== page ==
Personal criticism: A type of literary criticism, often associated with feminist criticism and sometimes referred to as autobiographical criticism, in which critics incorporate their personal reactions, histories, and experience into their readings of literary texts. Personal critics are openly skeptical of the claims to reason, logic, and objectivity made by many male critics, particularly New Critics and other formalists.

Personal criticism developed in the late 1980s and early 1990s, particularly in the work of feminist critics Jane Tompkins, who questioned the “public-private dichotomy, which is to say, the public-private hierarchy that is a founding condition of female oppression” in “Me and My Shadow” (1987), and Nancy K. Miller, who defined the approach in Getting Personal: Feminist Occasions and Other Autobiographical Acts (1991) as “an explicitly autobiographical performance within the act of criticism.” Although personal criticism is sometimes contrasted with the politically engaged work of feminists associated with cultural criticism or postcolonial theory, the emphasis on race, class, and ethnicity brought to bear by these groups made personal feminist criticism possible by demonstrating that woman is not a single, monolithic, or deterministic category but rather an umbrella term covering a vast range of identities and experiences.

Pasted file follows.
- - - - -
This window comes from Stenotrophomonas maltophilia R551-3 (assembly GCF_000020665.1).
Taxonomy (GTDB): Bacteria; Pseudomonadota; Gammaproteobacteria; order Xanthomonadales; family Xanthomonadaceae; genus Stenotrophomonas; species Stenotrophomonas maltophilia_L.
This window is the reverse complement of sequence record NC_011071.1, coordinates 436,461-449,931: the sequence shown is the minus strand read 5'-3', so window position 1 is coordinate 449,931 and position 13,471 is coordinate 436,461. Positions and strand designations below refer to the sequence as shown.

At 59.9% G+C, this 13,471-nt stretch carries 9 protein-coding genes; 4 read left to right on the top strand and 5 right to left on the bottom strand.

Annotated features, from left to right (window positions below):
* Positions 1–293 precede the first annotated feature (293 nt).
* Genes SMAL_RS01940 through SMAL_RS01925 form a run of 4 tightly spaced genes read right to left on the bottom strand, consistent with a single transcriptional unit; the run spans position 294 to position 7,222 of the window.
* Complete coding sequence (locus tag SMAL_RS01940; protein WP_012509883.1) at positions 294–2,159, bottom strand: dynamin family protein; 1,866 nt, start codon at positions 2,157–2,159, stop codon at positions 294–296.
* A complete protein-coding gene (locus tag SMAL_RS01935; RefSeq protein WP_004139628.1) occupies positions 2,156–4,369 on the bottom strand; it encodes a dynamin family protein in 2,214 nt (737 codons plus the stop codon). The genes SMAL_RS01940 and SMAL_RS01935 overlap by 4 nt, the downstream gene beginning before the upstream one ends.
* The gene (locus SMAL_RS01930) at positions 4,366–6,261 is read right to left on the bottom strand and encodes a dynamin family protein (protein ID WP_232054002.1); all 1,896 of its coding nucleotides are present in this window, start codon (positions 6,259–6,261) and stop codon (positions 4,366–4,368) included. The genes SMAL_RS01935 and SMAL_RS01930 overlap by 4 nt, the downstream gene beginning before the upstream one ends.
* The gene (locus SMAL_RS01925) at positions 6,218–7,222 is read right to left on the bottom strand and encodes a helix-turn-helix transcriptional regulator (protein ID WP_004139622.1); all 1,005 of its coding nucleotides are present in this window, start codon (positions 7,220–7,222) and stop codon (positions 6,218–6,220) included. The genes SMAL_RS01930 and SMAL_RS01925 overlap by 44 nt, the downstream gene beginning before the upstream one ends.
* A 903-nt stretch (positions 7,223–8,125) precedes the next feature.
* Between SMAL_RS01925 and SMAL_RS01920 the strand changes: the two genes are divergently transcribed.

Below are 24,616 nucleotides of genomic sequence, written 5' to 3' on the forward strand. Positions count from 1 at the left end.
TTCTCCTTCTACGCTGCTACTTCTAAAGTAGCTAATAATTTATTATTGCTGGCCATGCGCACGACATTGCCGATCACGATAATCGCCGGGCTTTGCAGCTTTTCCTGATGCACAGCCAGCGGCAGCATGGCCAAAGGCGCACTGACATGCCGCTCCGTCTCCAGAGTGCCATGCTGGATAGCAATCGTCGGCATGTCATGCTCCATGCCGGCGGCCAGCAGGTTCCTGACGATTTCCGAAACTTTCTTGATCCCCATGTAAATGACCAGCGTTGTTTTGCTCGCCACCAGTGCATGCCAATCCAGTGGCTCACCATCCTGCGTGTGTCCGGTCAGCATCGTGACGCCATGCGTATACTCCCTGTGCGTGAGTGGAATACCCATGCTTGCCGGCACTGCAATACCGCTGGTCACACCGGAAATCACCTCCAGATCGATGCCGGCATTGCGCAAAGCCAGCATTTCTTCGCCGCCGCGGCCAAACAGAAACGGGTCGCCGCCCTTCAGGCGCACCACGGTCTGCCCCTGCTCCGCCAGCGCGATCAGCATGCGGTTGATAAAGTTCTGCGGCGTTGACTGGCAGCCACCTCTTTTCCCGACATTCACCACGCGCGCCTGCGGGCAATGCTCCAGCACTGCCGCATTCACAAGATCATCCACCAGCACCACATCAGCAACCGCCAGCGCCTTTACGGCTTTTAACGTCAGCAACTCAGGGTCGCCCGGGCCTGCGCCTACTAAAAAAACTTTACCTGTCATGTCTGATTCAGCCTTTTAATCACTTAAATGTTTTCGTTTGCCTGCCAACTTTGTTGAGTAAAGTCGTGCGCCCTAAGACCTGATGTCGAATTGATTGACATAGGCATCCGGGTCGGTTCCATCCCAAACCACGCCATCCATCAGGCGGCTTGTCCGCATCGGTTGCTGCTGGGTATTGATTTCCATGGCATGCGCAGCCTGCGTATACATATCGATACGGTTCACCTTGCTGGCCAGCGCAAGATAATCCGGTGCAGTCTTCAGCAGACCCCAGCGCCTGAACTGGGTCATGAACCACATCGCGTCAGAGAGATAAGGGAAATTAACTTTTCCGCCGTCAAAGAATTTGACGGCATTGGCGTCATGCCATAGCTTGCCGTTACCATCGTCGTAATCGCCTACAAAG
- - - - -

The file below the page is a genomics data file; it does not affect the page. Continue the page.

With the advent of more personal feminist critical styles came a new interest in women’s autobiographical writings — and a critique of traditional autobiography, with its emphasis on action, intellectual self-discovery, and public renown, as a gendered, “masculinist” genre. Arguing that the lived experiences of men and women differ, one such critic, Leigh Gilmore, developed a theory of women’s self-representation in her book Autobiographics (1991).

Practitioners in other areas of literary criticism have also embraced the personal approach. For instance, many ecocritics, influenced by the personal style of much nature writing, have employed personal criticism, as did queer theorist David Halperin in Saint Foucault: Towards a Gay Hagiography (1995).